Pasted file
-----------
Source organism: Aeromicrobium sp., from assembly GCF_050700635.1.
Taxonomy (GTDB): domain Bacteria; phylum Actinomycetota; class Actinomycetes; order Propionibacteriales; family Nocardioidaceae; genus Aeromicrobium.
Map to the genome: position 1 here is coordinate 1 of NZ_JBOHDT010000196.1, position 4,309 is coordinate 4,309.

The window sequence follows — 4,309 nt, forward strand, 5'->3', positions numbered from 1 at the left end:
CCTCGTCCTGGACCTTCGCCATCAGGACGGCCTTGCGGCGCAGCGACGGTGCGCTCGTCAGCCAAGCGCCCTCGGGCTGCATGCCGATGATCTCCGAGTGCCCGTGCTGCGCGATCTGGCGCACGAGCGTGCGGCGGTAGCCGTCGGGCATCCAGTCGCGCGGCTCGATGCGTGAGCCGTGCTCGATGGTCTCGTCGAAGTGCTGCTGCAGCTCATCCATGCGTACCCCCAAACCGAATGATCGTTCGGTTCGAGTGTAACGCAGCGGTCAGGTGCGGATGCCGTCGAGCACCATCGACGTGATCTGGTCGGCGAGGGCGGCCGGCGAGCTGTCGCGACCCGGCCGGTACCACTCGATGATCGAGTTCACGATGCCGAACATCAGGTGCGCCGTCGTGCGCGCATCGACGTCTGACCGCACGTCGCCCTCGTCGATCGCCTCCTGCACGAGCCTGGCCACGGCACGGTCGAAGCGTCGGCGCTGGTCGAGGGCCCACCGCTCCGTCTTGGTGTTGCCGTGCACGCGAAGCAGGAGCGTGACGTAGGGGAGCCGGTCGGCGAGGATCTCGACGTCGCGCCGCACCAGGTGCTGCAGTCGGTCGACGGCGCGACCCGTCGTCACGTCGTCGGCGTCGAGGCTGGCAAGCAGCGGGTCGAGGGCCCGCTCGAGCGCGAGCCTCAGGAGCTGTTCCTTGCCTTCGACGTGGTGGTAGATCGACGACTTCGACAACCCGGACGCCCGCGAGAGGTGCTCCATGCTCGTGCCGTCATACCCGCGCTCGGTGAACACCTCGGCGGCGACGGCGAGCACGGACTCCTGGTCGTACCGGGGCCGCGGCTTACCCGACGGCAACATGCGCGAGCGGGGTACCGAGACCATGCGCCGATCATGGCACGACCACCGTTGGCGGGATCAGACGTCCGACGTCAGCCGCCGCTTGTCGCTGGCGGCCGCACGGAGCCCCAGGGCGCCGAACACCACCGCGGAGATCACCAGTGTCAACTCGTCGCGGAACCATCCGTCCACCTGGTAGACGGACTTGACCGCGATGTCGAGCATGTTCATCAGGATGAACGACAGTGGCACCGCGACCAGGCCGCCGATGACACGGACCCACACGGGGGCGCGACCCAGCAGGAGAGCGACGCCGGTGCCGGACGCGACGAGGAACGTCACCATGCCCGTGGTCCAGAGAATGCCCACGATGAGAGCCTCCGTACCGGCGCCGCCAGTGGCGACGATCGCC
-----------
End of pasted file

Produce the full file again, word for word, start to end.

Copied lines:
Source organism: Aeromicrobium sp., from assembly GCF_050700635.1.
Taxonomy (GTDB): domain Bacteria; phylum Actinomycetota; class Actinomycetes; order Propionibacteriales; family Nocardioidaceae; genus Aeromicrobium.
Map to the genome: position 1 here is coordinate 1 of NZ_JBOHDT010000196.1, position 4,309 is coordinate 4,309.

The window sequence follows — 4,309 nt, forward strand, 5'->3', positions numbered from 1 at the left end:
CCTCGTCCTGGACCTTCGCCATCAGGACGGCCTTGCGGCGCAGCGACGGTGCGCTCGTCAGCCAAGCGCCCTCGGGCTGCATGCCGATGATCTCCGAGTGCCCGTGCTGCGCGATCTGGCGCACGAGCGTGCGGCGGTAGCCGTCGGGCATCCAGTCGCGCGGCTCGATGCGTGAGCCGTGCTCGATGGTCTCGTCGAAGTGCTGCTGCAGCTCATCCATGCGTACCCCCAAACCGAATGATCGTTCGGTTCGAGTGTAACGCAGCGGTCAGGTGCGGATGCCGTCGAGCACCATCGACGTGATCTGGTCGGCGAGGGCGGCCGGCGAGCTGTCGCGACCCGGCCGGTACCACTCGATGATCGAGTTCACGATGCCGAACATCAGGTGCGCCGTCGTGCGCGCATCGACGTCTGACCGCACGTCGCCCTCGTCGATCGCCTCCTGCACGAGCCTGGCCACGGCACGGTCGAAGCGTCGGCGCTGGTCGAGGGCCCACCGCTCCGTCTTGGTGTTGCCGTGCACGCGAAGCAGGAGCGTGACGTAGGGGAGCCGGTCGGCGAGGATCTCGACGTCGCGCCGCACCAGGTGCTGCAGTCGGTCGACGGCGCGACCCGTCGTCACGTCGTCGGCGTCGAGGCTGGCAAGCAGCGGGTCGAGGGCCCGCTCGAGCGCGAGCCTCAGGAGCTGTTCCTTGCCTTCGACGTGGTGGTAGATCGACGACTTCGACAACCCGGACGCCCGCGAGAGGTGCTCCATGCTCGTGCCGTCATACCCGCGCTCGGTGAACACCTCGGCGGCGACGGCGAGCACGGACTCCTGGTCGTACCGGGGCCGCGGCTTACCCGACGGCAACATGCGCGAGCGGGGTACCGAGACCATGCGCCGATCATGGCACGACCACCGTTGGCGGGATCAGACGTCCGACGTCAGCCGCCGCTTGTCGCTGGCGGCCGCACGGAGCCCCAGGGCGCCGAACACCACCGCGGAGATCACCAGTGTCAACTCGTCGCGGAACCATCCGTCCACCTGGTAGACGGACTTGACCGCGATGTCGAGCATGTTCATCAGGATGAACGACAGTGGCACCGCGACCAGGCCGCCGATGACACGGACCCACACGGGGGCGCGACCCAGCAGGAGAGCGACGCCGGTGCCGGACGCGACGAGGAACGTCACCATGCCCGTGGTCCAGAGAATGCCCACGATGAGAGCCTCCGTACCGGCGCCGCCAGTGGCGACGATCGCC